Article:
3. Pain in the Joints
Menopause can also lead to pain in the joints which can affect the hands, elbows, neck, shoulders, and knees. Joint injuries that occurred in the past may start to become painful again. As time passes, the individual may also observe that pains and aches can occur more frequently in the portions of the body that were once prone to pain. This is because inflammation is believed to be reduced by the hormone estrogen. As the said hormone is reduced there may be an increase in the inflammation of joints which can cause arthritis that is menopause-related, discomfort, and generalized pain in the hip area.
the external portion of the body can be affected by hormones that are declining and fluctuating. Estrogen levels that are reduced can lead to the skin losing some of its elasticity. This may also result in the skin losing its ability of water retention which, under normal circumstances, it can use during injuries as a form of buffer. This can lead to thinner skin, and bruising that is more painful is quite often the end result. Bruising is particularly a common occurrence for the back of the hands.
Those female patients diagnosed with the condition known as fibromyalgia, being menopausal can result in increased pain sensitivity. Fibromyalgia is a condition that is chronic resulting in frequent and constant pain and is commonly observed in female patients that are transitioning towards the stage of menopause or perimenopause. In fact, some of the menopause symptoms overlap with that of fibromyalgia such as vaginal dryness, fatigue, and pain. As such, it can sometimes be challenging to ascertain or diagnose which condition is actually contributing to increased pain.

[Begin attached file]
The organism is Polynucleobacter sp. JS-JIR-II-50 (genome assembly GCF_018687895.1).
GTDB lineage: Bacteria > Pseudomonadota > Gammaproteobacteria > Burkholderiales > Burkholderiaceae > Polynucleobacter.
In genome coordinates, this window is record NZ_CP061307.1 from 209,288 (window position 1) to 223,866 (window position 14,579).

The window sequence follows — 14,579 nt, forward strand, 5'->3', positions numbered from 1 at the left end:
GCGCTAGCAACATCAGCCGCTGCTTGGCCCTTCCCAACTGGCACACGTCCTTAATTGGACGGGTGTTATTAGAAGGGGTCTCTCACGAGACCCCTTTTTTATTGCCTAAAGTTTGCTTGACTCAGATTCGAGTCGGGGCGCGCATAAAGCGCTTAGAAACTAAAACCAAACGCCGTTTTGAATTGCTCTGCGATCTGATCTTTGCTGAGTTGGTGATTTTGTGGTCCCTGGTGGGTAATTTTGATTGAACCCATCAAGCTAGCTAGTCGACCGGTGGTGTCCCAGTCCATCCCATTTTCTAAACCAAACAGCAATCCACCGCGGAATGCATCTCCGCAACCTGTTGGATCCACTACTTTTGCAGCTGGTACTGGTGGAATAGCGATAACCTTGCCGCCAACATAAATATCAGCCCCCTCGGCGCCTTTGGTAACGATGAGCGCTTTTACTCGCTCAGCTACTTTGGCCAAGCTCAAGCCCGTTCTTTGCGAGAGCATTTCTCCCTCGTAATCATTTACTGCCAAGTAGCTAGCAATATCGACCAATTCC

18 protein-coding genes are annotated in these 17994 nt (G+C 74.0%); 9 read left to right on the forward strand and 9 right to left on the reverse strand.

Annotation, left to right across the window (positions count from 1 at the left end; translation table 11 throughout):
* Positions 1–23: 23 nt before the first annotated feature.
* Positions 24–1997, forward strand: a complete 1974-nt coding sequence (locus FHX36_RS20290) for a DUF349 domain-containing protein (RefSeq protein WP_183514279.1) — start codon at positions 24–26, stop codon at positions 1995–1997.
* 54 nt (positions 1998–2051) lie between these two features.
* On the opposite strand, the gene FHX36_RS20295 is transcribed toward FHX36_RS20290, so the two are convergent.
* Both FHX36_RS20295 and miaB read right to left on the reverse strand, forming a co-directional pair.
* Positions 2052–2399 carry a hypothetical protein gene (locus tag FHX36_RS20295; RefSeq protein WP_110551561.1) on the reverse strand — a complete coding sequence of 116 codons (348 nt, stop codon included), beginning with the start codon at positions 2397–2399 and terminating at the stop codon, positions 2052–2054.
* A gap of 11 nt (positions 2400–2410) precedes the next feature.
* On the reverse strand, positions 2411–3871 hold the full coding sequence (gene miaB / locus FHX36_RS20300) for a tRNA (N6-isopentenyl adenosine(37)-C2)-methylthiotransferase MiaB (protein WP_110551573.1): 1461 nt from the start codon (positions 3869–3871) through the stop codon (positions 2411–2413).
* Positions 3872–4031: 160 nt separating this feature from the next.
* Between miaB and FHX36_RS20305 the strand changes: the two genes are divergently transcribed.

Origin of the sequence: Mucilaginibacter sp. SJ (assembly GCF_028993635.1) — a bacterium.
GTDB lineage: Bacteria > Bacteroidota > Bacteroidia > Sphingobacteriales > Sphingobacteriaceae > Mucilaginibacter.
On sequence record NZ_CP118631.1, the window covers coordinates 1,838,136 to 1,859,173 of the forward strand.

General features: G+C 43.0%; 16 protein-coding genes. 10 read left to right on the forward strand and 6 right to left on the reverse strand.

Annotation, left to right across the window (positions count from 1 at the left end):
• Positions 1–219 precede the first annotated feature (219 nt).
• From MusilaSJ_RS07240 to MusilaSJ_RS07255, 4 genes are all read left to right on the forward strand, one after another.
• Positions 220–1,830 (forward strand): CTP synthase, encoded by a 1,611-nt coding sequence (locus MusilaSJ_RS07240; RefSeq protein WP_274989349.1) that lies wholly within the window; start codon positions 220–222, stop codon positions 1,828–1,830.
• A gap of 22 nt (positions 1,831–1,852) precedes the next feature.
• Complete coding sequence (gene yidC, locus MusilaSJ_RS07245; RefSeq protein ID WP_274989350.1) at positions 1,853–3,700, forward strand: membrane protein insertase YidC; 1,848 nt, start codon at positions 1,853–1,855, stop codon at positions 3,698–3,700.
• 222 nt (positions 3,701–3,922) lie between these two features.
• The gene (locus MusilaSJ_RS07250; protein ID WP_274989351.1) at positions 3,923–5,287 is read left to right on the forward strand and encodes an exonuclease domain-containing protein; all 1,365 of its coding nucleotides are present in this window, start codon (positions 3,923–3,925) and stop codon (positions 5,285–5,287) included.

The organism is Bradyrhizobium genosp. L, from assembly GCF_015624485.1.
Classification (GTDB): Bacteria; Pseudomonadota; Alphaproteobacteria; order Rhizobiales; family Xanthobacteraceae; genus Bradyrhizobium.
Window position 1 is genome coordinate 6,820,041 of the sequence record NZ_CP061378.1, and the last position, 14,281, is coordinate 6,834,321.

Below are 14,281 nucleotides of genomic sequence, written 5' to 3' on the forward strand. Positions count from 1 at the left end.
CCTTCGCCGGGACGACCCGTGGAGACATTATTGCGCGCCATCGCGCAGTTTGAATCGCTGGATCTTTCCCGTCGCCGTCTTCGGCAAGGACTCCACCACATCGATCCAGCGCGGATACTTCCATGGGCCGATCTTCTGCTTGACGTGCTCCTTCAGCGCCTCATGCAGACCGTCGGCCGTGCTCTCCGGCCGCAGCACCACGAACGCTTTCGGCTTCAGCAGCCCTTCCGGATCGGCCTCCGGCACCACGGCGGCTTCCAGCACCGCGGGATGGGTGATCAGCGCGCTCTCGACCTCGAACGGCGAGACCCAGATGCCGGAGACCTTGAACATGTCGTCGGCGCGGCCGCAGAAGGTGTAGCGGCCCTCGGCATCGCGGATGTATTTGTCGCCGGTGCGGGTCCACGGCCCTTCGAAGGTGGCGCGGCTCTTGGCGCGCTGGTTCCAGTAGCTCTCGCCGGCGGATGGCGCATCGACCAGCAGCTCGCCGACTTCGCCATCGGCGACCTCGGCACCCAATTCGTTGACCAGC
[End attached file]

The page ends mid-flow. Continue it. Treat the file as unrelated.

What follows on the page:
6. Painful Intercourse
When one is experiencing menopause, pain can sometimes be encountered when having sex. This can make it challenging for couples to improve on or retain their intimacy. Fortunately, female individuals can still retain pleasurable sex lives even beyond, during, and right before the onset of menopause. The hormone estrogen which gets drastically reduced during the aforementioned stage can help in keeping the tissues of the vagina elastic. It can also aid in the production of moisture in the female genitals which can contribute to sex that is more comfortable. As the levels of estrogen are reduced, the tissues of the vagina can get thinner. This can, in turn, lead to painful intercourse or sex. In addition, once the vagina experiences reduced lubrication, it can lead to vaginal tearing, dryness, and inflammation.
In addition, vaginal atrophy may also happen. This can lead to the female genitals to have shorter lengths and to shrink. This condition can also be accompanied by other symptoms of the urinary tract such as the need to urinate urgently, a burning sensation while urinating, and urinary leakage. Sexual desire can also be reduced due to hormone levels that are changing and can also lead to the reduced ability to become stimulated sexually (aroused).